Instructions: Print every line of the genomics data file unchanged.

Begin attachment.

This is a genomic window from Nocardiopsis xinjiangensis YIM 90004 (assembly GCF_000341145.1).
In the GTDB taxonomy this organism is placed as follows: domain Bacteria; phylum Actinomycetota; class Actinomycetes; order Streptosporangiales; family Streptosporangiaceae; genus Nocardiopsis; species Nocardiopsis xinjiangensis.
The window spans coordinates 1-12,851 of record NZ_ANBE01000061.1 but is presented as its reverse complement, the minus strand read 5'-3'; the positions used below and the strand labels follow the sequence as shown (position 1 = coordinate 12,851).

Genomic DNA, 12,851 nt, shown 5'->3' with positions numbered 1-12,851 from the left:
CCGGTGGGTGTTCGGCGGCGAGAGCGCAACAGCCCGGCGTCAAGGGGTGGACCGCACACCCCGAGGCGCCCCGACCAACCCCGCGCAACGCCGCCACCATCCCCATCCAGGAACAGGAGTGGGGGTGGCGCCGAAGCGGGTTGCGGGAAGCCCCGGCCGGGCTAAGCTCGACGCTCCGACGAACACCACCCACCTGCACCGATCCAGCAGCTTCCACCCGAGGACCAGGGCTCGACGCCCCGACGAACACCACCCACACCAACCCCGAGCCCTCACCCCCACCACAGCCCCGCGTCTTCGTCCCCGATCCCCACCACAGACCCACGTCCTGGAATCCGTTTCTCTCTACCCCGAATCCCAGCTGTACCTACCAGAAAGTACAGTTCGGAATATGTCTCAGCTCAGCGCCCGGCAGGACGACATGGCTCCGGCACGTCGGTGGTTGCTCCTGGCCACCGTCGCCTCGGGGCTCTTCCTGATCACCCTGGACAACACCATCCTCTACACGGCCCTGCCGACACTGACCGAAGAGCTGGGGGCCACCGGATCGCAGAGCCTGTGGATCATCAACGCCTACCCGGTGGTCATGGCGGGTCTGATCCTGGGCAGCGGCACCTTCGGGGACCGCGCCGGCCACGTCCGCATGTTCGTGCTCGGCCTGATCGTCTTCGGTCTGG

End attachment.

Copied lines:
This is a genomic window from Nocardiopsis xinjiangensis YIM 90004 (assembly GCF_000341145.1).
In the GTDB taxonomy this organism is placed as follows: domain Bacteria; phylum Actinomycetota; class Actinomycetes; order Streptosporangiales; family Streptosporangiaceae; genus Nocardiopsis; species Nocardiopsis xinjiangensis.
The window spans coordinates 1-12,851 of record NZ_ANBE01000061.1 but is presented as its reverse complement, the minus strand read 5'-3'; the positions used below and the strand labels follow the sequence as shown (position 1 = coordinate 12,851).

Genomic DNA, 12,851 nt, shown 5'->3' with positions numbered 1-12,851 from the left:
CCGGTGGGTGTTCGGCGGCGAGAGCGCAACAGCCCGGCGTCAAGGGGTGGACCGCACACCCCGAGGCGCCCCGACCAACCCCGCGCAACGCCGCCACCATCCCCATCCAGGAACAGGAGTGGGGGTGGCGCCGAAGCGGGTTGCGGGAAGCCCCGGCCGGGCTAAGCTCGACGCTCCGACGAACACCACCCACCTGCACCGATCCAGCAGCTTCCACCCGAGGACCAGGGCTCGACGCCCCGACGAACACCACCCACACCAACCCCGAGCCCTCACCCCCACCACAGCCCCGCGTCTTCGTCCCCGATCCCCACCACAGACCCACGTCCTGGAATCCGTTTCTCTCTACCCCGAATCCCAGCTGTACCTACCAGAAAGTACAGTTCGGAATATGTCTCAGCTCAGCGCCCGGCAGGACGACATGGCTCCGGCACGTCGGTGGTTGCTCCTGGCCACCGTCGCCTCGGGGCTCTTCCTGATCACCCTGGACAACACCATCCTCTACACGGCCCTGCCGACACTGACCGAAGAGCTGGGGGCCACCGGATCGCAGAGCCTGTGGATCATCAACGCCTACCCGGTGGTCATGGCGGGTCTGATCCTGGGCAGCGGCACCTTCGGGGACCGCGCCGGCCACGTCCGCATGTTCGTGCTCGGCCTGATCGTCTTCGGTCTGG